Archive for July 29th, 2010

July 29, 2010

Fuller’s Vintage Ale, My Magic Carpet Ride to London

My friend G brought me a bottle of 2008 Fuller’s Bottle Conditioned Vintage Ale. Yep, this is the same guy that brought me a sixer of Bud Light Lime. He followed that with a limited production (I got bottle 135,933 out of 150,000 made) vintage ale from London that came in a fancy red box? What? Well he actually has refined taste. In addition we both had the good fortune to have briefly lived in London; he in Chiswick where Fuller’s is brewed to be exact. So its completely in character for him to bring me a fine brew.

If you’ve never had a beer from Fuller’s, you need to rectify that. They taut themselves as the only remaining traditional family brewery in the city. They’ve been in business since 1845. If you are driving from Heathrow into central London, you’ll pass it on the way. Fuller’s bottles a dozen brews and some seasonals on top of that.  I see the ESB fairly often and love to have a pint of it when I do.

Drinking this beer tonight was a magic carpet ride, instantly transported me to London. I relived a few afternoons in the pub with Beautiful Wife watching Chelsea march through the season on the way to winning the Premiership. I sat lakeside in Battersea Park, eating lunch in the sun as our young son slept in his stroller. I stood on the sidewalk in the sun outside in the late afternoon spring sun with my coworkers making up puns and double entendres. Clearly my hippocampus has associated pleasant memories of London with excellent Fuller’s beer. One drink and my long-term memory went into overdrive.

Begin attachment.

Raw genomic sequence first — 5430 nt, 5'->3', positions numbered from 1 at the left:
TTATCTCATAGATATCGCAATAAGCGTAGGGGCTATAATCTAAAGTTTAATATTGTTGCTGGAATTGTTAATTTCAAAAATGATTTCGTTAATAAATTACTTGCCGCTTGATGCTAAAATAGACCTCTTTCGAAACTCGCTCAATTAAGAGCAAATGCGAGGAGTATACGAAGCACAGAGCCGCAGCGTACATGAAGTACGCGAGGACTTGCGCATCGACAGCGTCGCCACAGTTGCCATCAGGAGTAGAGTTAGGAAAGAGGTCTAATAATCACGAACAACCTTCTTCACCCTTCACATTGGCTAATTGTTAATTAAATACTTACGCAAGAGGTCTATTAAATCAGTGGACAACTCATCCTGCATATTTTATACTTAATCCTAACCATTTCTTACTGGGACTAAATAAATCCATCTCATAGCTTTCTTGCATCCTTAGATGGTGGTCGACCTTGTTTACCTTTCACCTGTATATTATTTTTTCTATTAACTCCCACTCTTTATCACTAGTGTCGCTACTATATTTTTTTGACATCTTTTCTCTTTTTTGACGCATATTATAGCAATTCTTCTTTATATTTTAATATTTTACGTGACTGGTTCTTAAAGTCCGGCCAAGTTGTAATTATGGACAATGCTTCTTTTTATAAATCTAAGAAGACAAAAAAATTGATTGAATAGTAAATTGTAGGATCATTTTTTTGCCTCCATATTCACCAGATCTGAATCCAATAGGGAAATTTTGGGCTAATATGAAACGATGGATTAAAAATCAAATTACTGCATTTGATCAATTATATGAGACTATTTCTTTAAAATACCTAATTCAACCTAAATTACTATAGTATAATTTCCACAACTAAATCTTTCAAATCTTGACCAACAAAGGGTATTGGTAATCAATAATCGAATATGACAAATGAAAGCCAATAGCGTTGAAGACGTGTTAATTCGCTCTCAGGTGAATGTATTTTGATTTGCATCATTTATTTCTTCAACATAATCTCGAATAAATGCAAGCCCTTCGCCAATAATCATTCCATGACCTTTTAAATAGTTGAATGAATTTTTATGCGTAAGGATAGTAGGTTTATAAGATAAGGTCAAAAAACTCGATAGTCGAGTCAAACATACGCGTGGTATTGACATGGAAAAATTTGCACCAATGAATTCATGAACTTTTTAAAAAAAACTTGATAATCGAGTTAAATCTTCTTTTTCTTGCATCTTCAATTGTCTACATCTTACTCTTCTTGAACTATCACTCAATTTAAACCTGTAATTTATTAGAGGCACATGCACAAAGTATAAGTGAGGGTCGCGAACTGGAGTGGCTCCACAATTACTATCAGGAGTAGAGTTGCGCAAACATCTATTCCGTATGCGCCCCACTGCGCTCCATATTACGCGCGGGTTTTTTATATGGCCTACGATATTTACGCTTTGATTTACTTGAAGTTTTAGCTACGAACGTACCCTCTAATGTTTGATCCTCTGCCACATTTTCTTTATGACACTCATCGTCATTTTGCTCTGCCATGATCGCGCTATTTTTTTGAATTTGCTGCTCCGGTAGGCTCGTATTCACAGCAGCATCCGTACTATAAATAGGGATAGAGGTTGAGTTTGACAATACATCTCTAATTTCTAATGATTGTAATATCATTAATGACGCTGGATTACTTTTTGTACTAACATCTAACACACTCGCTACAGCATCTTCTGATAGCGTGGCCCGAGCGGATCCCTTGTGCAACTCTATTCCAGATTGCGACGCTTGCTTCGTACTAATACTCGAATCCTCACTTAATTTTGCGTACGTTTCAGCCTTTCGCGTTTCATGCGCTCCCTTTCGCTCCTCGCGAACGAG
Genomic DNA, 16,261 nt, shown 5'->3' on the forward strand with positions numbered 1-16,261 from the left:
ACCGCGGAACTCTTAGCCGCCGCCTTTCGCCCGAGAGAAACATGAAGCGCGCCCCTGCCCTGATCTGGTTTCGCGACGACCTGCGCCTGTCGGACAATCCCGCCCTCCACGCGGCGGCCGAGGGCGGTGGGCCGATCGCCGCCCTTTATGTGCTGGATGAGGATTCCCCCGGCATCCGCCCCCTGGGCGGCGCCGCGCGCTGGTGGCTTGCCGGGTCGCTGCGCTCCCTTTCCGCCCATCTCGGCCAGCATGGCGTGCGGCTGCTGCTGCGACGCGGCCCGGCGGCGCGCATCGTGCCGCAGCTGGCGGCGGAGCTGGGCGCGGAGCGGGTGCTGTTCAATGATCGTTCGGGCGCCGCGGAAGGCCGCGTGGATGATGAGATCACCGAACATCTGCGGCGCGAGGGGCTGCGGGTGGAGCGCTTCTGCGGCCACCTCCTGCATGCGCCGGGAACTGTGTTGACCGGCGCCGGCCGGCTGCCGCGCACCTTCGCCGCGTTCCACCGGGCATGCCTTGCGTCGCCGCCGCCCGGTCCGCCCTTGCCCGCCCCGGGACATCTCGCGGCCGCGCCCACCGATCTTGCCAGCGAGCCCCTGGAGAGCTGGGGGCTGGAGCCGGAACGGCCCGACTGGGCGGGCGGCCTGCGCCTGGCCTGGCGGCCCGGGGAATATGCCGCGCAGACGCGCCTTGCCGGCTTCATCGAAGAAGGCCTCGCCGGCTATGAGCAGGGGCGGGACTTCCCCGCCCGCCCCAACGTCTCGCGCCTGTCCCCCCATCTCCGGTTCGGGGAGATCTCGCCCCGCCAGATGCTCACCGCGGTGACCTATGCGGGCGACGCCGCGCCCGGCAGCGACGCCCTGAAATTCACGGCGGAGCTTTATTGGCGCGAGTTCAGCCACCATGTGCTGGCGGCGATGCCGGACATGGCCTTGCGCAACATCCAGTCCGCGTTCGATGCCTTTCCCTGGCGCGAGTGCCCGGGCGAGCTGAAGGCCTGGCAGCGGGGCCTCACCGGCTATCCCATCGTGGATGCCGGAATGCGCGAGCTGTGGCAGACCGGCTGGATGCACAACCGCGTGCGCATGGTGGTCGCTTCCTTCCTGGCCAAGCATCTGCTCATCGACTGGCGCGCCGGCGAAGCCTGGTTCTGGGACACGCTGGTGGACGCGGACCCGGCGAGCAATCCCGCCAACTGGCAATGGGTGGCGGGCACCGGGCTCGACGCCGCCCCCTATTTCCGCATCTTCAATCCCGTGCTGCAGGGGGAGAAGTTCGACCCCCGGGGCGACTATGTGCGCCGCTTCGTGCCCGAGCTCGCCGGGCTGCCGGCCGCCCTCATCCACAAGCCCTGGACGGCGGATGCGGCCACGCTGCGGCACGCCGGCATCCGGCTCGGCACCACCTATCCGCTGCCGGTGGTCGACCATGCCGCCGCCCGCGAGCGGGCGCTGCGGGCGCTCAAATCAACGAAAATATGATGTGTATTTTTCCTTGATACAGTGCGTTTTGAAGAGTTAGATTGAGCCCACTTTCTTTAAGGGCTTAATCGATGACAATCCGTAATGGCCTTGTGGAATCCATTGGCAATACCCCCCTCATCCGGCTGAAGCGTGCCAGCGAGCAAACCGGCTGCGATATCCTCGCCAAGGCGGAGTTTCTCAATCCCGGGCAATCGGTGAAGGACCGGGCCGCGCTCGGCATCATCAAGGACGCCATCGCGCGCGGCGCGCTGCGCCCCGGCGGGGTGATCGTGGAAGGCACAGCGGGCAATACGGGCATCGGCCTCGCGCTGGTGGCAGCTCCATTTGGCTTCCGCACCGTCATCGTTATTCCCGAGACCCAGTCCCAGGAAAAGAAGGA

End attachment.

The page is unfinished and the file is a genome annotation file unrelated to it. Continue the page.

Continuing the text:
Damn you G. Damn you for only bringing one bottle of this fantastic time machine beer. Thank you for bringing it too.


Creamy egg shell head over hazy dark amber beer


Sweet corn and dry grass


Silk mouthfeel layers on butterscotch hops, carmel malted orange peel and a slightly bitter alcohol bite at the end. The sweetness and boozy bite are to be expected from a brew that packs in 8.5% alcohol.


Haven’t a clue

 The vintage ale is bottle conditioned with the yeast still in it to give it plenty of aging potential.  Fuller’s recommends that you lay this beer down for 3 to 4 years. I couldn’t wait, so 2 years is all it got. Hey, if I hadn’t drank it, Beautiful Wife would have.